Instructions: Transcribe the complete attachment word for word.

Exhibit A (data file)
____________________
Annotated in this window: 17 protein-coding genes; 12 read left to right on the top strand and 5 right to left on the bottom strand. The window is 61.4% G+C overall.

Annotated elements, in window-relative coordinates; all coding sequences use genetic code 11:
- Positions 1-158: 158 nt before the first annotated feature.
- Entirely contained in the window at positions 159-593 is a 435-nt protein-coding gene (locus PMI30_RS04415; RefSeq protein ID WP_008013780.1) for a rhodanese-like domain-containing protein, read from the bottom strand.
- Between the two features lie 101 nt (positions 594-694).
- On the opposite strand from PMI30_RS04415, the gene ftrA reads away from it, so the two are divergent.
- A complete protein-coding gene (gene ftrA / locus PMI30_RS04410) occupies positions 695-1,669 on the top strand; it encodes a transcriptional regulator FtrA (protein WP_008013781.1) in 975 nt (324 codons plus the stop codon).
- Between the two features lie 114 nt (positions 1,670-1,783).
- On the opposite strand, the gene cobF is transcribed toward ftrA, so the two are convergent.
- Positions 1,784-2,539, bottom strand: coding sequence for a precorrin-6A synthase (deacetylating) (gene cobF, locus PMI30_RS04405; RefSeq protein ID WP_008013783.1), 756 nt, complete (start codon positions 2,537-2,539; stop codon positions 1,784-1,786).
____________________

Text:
Annotated in this window: 17 protein-coding genes; 12 read left to right on the top strand and 5 right to left on the bottom strand. The window is 61.4% G+C overall.

Annotated elements, in window-relative coordinates; all coding sequences use genetic code 11:
- Positions 1-158: 158 nt before the first annotated feature.
- Entirely contained in the window at positions 159-593 is a 435-nt protein-coding gene (locus PMI30_RS04415; RefSeq protein ID WP_008013780.1) for a rhodanese-like domain-containing protein, read from the bottom strand.
- Between the two features lie 101 nt (positions 594-694).
- On the opposite strand from PMI30_RS04415, the gene ftrA reads away from it, so the two are divergent.
- A complete protein-coding gene (gene ftrA / locus PMI30_RS04410) occupies positions 695-1,669 on the top strand; it encodes a transcriptional regulator FtrA (protein WP_008013781.1) in 975 nt (324 codons plus the stop codon).
- Between the two features lie 114 nt (positions 1,670-1,783).
- On the opposite strand, the gene cobF is transcribed toward ftrA, so the two are convergent.
- Positions 1,784-2,539, bottom strand: coding sequence for a precorrin-6A synthase (deacetylating) (gene cobF, locus PMI30_RS04405; RefSeq protein ID WP_008013783.1), 756 nt, complete (start codon positions 2,537-2,539; stop codon positions 1,784-1,786).